1

I've created a mapping to a function that accepts a range. Like this:

command! -range Test call TestFunc(<range>,<line1>,<line2>)
nnoremap <leader>t :Test<CR>

How do I supply a specific range to the mapped command, in normal mode?

For example: from current line to line 81, apply mapped command t. Something like .,81\t.

How can the same thing be done using marks?

The function, by the way, is written thus:

function! TestFunc(r,l1,l2) abort
    if a:r == 0
        echo "No range"
    elseif a:r == 1
        echo "Single Line given (like :22Test)"
    else
        echo "Line range given (like :1,23Test, '<,'>Test or %Test)"
    endif
endfunction

It simply says what sort of range it got. (I don't remember what the abort statement was in aid of).

When I have actually applied this to functions, I've required it to work both with and without ranges.

3
  • I would probably adjust the mapping to be :nnoremap <leader>t :Test<C-b>; then you can type the range and press enter.
    – D. Ben Knoble
    Dec 20, 2021 at 17:40
  • How would you type the range - you mean in command mode? Typing a range with a comma in command mode seems not to work.
    – markling
    Dec 20, 2021 at 19:23
  • Yes, e.g., \t.,81<cr>, since <C-b> puts your cursor between : and Test.
    – D. Ben Knoble
    Dec 20, 2021 at 21:29

3 Answers 3

4

Assuming the cursor is on line #80 and <leader> defaults to backslash, type directly 2\t.

The point is that typing N: in Normal mode, where N is arbitrary number, is converted by Vim to :.,.+N-1. So you have to supply number of lines in range (rather than last line number).

2
  • 1
    Yes, this is nice. I do that already. Problem is when you want to apply the command to a range of lines that goes off the screen. Like from 133 to 1781, for example. If I'm on line 133, surely there's a command mode way of saying, 'here's a line number - run the command on all lines between here and there?
    – markling
    Dec 20, 2021 at 19:25
  • @marking Well, you can modify your mapping to pass v:count as last line number instead. But you hardly want to have two mappings for the same operation. So it's more custom to do this in Visual like V1781gg\t and leave v:count for line range as it normally is.
    – Matt
    Dec 20, 2021 at 21:34
2

There are typically two ways to pass a range to a Normal-mode command.

One is to use a Visual selection (which is not exactly a Normal-mode command, but a Visual-mode one, but still pretty close) and the other is to create a mapping that takes an operator and acts on the range resulting of the operator or motions that follows it.

For the Visual-mode command, you get the '< and '> marks set to the beginning and end of the Visual selection, so you can simply call your user command with:

:'<,'>Test

But since Vim will add the range automatically when you press : from Visual mode (which already shows up with :'<,'>), you don't even need to add that into your mapping! All you need is:

xnoremap <leader>t :Test<CR>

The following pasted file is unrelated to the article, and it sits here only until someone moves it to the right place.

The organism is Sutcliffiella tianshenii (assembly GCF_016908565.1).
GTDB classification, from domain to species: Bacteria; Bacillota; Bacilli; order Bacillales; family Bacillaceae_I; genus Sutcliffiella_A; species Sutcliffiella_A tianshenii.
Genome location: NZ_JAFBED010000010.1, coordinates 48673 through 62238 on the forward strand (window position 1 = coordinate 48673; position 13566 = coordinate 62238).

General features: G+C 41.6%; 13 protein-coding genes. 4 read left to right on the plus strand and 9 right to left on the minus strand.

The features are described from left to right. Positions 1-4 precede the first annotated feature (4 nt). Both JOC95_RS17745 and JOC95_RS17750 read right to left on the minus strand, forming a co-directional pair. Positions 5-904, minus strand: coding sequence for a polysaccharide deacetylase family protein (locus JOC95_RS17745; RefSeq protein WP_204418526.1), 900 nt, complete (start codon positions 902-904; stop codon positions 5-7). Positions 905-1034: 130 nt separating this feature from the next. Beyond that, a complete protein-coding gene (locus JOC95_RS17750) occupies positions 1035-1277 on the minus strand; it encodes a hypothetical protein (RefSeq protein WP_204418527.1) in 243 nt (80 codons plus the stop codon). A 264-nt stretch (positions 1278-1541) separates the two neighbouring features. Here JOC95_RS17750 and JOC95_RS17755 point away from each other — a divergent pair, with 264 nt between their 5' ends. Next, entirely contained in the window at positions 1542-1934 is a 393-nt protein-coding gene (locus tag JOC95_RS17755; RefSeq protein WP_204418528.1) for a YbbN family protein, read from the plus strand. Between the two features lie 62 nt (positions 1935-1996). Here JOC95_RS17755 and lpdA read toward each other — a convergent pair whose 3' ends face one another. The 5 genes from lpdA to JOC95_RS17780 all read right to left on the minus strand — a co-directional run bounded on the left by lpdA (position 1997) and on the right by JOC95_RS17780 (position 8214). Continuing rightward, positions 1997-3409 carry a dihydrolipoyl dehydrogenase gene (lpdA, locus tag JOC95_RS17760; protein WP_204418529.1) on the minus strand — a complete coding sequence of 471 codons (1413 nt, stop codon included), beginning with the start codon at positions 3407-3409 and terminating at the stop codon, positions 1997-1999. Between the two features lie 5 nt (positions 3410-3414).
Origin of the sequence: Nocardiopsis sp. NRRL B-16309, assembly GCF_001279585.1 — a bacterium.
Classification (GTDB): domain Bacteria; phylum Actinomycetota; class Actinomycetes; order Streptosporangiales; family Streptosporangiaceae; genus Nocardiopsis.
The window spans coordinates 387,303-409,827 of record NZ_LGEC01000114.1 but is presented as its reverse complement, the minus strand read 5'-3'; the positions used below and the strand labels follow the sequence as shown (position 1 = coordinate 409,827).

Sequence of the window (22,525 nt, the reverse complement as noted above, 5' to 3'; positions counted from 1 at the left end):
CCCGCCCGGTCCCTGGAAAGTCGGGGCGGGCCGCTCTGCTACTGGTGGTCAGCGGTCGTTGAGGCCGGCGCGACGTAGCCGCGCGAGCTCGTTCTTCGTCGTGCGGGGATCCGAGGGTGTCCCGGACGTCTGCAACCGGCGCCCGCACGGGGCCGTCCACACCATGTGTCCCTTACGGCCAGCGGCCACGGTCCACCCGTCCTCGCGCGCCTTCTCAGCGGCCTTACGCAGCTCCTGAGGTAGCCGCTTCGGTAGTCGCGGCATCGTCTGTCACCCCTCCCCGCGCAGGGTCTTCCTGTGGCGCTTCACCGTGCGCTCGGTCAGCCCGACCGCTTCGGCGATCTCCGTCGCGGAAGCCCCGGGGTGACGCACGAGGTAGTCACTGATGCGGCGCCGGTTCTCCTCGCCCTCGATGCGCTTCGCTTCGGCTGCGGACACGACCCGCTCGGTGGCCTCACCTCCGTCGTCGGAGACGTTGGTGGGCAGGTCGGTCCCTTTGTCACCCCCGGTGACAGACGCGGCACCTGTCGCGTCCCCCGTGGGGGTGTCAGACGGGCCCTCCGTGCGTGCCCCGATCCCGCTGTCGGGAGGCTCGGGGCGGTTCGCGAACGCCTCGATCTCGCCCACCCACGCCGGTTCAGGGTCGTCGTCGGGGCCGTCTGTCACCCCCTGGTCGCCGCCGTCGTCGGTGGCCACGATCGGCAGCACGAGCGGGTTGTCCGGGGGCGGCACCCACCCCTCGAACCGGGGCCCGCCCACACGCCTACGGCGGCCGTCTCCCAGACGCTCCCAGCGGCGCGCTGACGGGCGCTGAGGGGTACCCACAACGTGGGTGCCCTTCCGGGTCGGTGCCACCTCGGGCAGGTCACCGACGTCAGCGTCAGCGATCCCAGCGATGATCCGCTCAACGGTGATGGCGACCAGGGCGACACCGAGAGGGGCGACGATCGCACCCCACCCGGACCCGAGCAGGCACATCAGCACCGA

To use this mapping on range from current line to line 81, you can use:

V81G\t

That's assuming backslash as your <leader> key. V will start Visual mode, 81G move to line 81, extending the selection and finally \t invoke the Visual-mode mapping.

For the second option, creating a mapping that expects an operator, you set the 'operatorfunc' option to a function that will act on the range, then issue the g@ command, which waits for an operator and invokes the function with the '[ and '] marks set.

In your case:

function! TestOpfunc(type)
    '[,']Test
endfunction
nnoremap <silent> <leader>t :set operatorfunc=TestOpfunc<CR>g@

You can then invoke it with:

\t81G

Where 81G is the motion taken as the operator to define the range where to act, in this case from the current line until line 81.

See :help :map-operator or :help g@ for more details and examples on how to use g@ and define an operator function. The examples also show how to reuse the function for the counterpart Visual-mode mapping.

3
  • I've been avoiding visual mode. But what you propose --- V81G\t --- would be ideal if I could get it to work! The other thing looks pretty groovy. But I shall have to find time to rewrite the function(s) where I'm actually doing this? One proviso is that the target functions must work also if they are not given a range.
    – markling
    Dec 20, 2021 at 19:32
  • When I do V81G\t, nothing happens! - it just swallows the \t and remains in --Visual Mode--, waiting....
    – markling
    Dec 20, 2021 at 19:36
  • That's odd about the mapping not working... If you use V81G for the Visual selection, then : (will show up with the range, as in the answer), then you run Test command in that range, will it work? About the Operator-Pending one. No, you won't need to rewrite anything, the example I gave above should work directly with your user-command, assuming it can take ranges just fine... You can refactor it to have a single function that does it all (depending on it's arguments), but you don't need to...
    – filbranden
    Dec 20, 2021 at 20:05
2

My preferred method here is to just let you enter the range from the place you normally do: on the Ex command line:

nnoremap <leader>t :Test<C-b>

Since <C-b> puts your cursor between at the beginning of the line, you can type \t.,81<CR>.

1
  • 1
    Appending ., to the end of mapping might save two keystrokes... Or sometimes result in typing two extra backspaces, of course.
    – Matt
    Dec 20, 2021 at 21:49

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